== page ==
Carbon nanotubes are long, hollow carbon molecules, similar in shape to a garden hose but with sides just one atom thick and diameters about 50,000 times smaller than a human hair. The outer walls of nanotubes are made of rolled graphene. And the wrapping angle of the graphene can vary, much like the angle of a roll of holiday gift wrap paper. If the gift wrap is rolled carefully, at zero angle, the ends of the paper will align with each side of the gift wrap tube. If the paper is wound carelessly, at an angle, the paper will overhang on one end of the tube.

The atomic structure and electronic behavior of each carbon nanotube is dictated by its wrapping angle, or chirality, and its diameter. The two traits are represented in a “(n,m)” numbering system that catalogs 466 varieties of nanotubes, each with a characteristic combination of chirality and diameter. Each (n,m) type of nanotube has a characteristic color.

Kauppinen’s research group has studied carbon nanotubes and nanotube thin films for years, and it previously succeeded in mastering the fabrication of colored nanotube thin films that appeared green, brown and silver-grey.

In the new study, Kauppinen’s team examined the relationship between the spectrum of absorbed light and the visual color of various thicknesses of dry nanotube films and developed a quantitative model that can unambiguously identify the coloration mechanism for nanotube films and predict the specific colors of films that combine tubes with different inherent colors and (n,m) designations.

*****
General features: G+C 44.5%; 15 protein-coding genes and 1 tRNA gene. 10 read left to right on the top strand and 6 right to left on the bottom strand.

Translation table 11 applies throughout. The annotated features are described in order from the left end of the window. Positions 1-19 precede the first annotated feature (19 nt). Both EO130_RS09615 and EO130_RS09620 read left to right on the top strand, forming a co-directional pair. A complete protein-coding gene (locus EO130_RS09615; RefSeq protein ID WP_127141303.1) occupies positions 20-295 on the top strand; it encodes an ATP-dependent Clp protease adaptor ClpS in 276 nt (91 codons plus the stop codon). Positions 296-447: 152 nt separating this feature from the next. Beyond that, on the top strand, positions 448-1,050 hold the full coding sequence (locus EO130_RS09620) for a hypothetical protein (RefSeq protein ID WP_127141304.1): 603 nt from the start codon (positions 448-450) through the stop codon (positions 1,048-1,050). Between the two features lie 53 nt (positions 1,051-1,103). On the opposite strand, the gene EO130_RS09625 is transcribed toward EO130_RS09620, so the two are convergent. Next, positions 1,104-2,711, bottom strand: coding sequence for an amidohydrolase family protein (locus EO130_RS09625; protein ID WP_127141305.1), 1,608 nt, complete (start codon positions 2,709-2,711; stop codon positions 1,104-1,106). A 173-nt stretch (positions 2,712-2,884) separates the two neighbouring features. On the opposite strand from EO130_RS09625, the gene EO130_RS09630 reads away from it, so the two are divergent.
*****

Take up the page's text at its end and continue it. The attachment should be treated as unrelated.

Rice engineer and physicist Junichiro Kono, whose lab solved the mystery of colorful armchair nanotubes in 2012, provided films made solely of (6,5) nanotubes that were used to calibrate and verify the Aalto model. Researchers from Aalto and Peking universities used the model to calculate the absorption of the Rice film and its visual color. Experiments showed that the measured color of the film corresponded quite closely to the color forecast by the model.

The Aalto model shows that the thickness of a nanotube film, as well as the color of nanotubes it contains, affects the film’s absorption of light. Aalto’s atlas of 466 colors of nanotube films comes from combining different tubes. The research showed that the thinnest and most colorful tubes affect visible light more than those with larger diameters and faded colors.

“Esko’s group did an excellent job in theoretically explaining the colors, quantitatively, which really differentiates this work from previous studies on nanotube fluorescence and coloration,” Kono said.

Since 2013, Kono’s lab has pioneered a method for making highly ordered 2D nanotube films. Kono said he had hoped to supply Kauppinen’s team with highly ordered 2D crystalline films of nanotubes of a single chirality.

“That was the original idea, but unfortunately, we did not have appropriate single-chirality aligned films at that time,” Kono said. “In the future, our collaboration plans to extend this work to study polarization-dependent colors in highly ordered 2D crystalline films.”

The experimental method the Aalto researchers used to grow nanotubes for their films was the same as in their previous studies: Nanotubes grow from carbon monoxide gas and iron catalysts in a reactor that is heated to more than 850 degrees Celsius. The growth of nanotubes with different colors and (n,m) designations is regulated with the help of carbon dioxide that is added to the reactor.